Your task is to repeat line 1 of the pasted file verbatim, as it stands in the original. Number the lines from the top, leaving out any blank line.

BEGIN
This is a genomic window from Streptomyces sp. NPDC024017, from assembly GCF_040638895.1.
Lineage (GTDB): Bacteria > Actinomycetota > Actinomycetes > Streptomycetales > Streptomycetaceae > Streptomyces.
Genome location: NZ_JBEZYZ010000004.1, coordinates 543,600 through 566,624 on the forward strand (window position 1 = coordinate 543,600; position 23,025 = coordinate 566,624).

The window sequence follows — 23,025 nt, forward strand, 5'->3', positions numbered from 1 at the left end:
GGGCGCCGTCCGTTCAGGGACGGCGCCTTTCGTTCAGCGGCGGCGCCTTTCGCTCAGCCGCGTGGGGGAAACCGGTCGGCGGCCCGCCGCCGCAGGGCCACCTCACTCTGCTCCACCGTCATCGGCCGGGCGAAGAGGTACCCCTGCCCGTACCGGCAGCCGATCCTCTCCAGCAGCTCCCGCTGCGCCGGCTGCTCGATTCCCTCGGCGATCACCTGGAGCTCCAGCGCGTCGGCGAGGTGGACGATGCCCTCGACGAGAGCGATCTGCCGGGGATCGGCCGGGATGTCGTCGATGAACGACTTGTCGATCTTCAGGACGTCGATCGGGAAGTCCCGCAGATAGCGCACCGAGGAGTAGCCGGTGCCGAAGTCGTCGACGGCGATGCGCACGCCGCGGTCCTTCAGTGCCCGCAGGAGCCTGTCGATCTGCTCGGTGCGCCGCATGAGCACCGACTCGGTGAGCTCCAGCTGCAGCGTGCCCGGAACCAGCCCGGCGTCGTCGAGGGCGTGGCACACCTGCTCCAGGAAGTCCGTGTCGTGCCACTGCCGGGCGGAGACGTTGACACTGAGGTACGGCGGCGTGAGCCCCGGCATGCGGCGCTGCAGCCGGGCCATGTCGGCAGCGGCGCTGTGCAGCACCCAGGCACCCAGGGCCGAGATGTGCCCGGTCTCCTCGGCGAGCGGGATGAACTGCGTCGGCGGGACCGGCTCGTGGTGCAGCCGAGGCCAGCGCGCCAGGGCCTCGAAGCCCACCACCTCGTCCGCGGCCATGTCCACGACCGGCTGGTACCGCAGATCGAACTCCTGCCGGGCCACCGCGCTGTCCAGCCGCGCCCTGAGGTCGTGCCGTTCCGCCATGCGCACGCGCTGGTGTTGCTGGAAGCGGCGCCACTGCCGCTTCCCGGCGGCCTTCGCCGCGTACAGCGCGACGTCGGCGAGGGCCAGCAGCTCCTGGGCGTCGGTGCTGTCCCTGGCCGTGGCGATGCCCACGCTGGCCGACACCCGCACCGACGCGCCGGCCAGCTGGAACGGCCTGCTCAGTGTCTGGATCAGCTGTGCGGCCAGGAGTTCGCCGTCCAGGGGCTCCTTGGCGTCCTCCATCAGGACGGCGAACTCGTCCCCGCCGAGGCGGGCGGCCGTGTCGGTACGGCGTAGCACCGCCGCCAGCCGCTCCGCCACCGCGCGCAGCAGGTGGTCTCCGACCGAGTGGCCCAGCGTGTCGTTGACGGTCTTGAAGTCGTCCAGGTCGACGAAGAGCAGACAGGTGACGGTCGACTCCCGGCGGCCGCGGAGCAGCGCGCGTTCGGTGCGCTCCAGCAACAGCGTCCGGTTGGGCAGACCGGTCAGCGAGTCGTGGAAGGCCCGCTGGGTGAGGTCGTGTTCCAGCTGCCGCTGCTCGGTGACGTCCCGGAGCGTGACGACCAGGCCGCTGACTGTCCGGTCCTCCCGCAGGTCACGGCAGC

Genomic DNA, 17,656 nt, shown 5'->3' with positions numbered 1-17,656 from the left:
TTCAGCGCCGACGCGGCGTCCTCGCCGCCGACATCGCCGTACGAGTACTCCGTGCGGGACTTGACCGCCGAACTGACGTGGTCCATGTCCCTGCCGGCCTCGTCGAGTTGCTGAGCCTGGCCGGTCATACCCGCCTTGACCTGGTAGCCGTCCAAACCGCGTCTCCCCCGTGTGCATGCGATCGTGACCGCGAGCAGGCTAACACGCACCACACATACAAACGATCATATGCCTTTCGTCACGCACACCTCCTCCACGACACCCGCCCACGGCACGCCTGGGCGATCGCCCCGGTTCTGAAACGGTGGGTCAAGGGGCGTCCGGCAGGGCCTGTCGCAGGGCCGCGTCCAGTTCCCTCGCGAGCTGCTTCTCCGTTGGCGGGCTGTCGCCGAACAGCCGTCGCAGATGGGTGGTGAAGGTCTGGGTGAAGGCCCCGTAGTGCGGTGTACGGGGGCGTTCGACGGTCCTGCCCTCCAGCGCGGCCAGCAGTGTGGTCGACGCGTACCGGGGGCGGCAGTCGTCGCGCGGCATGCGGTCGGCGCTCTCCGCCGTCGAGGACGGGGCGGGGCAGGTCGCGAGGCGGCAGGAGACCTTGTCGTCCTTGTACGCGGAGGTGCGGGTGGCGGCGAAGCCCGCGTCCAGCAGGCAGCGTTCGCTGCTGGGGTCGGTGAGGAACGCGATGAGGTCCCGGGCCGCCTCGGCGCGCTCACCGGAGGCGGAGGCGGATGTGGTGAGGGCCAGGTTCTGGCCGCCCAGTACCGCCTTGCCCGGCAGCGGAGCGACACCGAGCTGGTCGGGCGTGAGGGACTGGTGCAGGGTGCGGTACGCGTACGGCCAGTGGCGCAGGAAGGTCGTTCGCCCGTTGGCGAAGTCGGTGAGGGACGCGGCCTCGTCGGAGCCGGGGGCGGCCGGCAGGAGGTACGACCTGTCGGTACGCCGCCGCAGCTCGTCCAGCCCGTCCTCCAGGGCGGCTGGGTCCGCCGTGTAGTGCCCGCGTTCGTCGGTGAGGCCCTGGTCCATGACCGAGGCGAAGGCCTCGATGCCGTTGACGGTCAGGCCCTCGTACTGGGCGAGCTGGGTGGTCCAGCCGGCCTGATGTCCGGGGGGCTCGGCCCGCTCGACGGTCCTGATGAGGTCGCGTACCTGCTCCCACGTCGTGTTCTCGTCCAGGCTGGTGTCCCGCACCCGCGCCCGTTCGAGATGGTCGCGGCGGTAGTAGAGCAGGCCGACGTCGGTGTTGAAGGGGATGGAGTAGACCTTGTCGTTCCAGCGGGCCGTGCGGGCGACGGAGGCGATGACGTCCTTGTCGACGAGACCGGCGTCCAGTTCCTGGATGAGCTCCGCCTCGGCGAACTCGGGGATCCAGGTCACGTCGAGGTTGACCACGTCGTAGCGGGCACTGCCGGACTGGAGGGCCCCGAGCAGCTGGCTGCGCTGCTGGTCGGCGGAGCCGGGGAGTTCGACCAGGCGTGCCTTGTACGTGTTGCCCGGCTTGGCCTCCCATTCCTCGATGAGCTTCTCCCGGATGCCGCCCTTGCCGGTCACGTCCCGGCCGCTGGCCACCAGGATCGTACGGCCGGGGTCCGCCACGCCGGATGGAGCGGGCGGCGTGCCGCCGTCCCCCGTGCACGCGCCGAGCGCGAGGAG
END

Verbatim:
This is a genomic window from Streptomyces sp. NPDC024017, from assembly GCF_040638895.1.